Maybe college towns are the only place in the world where rock and roll matters anymore. Yet, in my experience, even if the music is widely available in so many different ways, the only bands that seem to thrive in college towns are those lame funk-jazz-fusion garbage, made by white-kids-from-suburbia-who-hate-that-fact-and-want-to-run-away-from-that-life-as-fast-and-as-far-as-they-can. . . Uh. . . Kids.
According to their excellent website, Play it Again Records opened up in 1981 as a one-stop shop for nearly every genre of music, but seems to have gained primarily a focus on punk and related genres over the years as well (and I must mention their website specifically for being so clean and well maintained as the clerk told me they post certain special goodies on the website separate from the storefront, if you’re into looking harder for stuff as I do). As such, it not only sports a great variety of genres and material, but having extremely high integrity of quality as well, not to mention organization. There’s four sections of vinyl: new releases, used records, new records, and a small section dedicated entirely to rare and collectible albums. In addition, a very healthy selection of indie, classic rock, garage, psych, international, and jazz as well.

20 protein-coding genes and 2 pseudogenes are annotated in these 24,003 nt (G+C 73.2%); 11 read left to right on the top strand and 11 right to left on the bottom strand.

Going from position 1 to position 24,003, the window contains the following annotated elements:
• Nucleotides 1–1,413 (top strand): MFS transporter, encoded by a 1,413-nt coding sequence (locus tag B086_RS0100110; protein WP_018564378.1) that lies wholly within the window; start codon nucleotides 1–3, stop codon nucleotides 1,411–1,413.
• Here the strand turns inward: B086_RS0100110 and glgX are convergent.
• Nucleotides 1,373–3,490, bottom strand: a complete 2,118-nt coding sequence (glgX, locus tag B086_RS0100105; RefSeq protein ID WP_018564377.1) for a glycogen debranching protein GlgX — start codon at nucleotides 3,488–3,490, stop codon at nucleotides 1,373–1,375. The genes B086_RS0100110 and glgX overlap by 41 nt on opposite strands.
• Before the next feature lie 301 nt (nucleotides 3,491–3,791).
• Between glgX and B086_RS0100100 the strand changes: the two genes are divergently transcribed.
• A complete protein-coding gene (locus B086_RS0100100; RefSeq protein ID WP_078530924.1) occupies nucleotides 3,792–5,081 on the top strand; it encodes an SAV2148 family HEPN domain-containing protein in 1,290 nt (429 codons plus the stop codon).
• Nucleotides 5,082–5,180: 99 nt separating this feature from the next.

Grade: B+. I must admit that I did not spend as much time in the store as I should have to give it such a high grade, but such a level of dedication is obvious, from the organization to the layout. It’s why I can overlook the strange dust that covers the store (seriously, dust specs in a new release section — how odd!). But it’s also a beautiful hang-out kind of place, that’s made for music lovers. Then again, I love any place that you can’t tell what’s for sale and what’s strictly for decoration.
I picked up The Remains’ reissue (from Epic/Legacy), Sundazed’s “Garage Beat ’66 Vol. 7: That’s How it Will Be!”, The Vipers’ “Outta the Nest!” (yes, this is probably from the bootlegged, illegally distributed release, but damn it, I’ve been DYING to have this record ever since a friend dug it out of her mom’s collection), and the Black Lips’ “200 Million Thousand” — yes, like most things, I’m late to the party on this one. Pretty intense album. Really intense. To a point where it’s not fun, but still artistically fulfilling.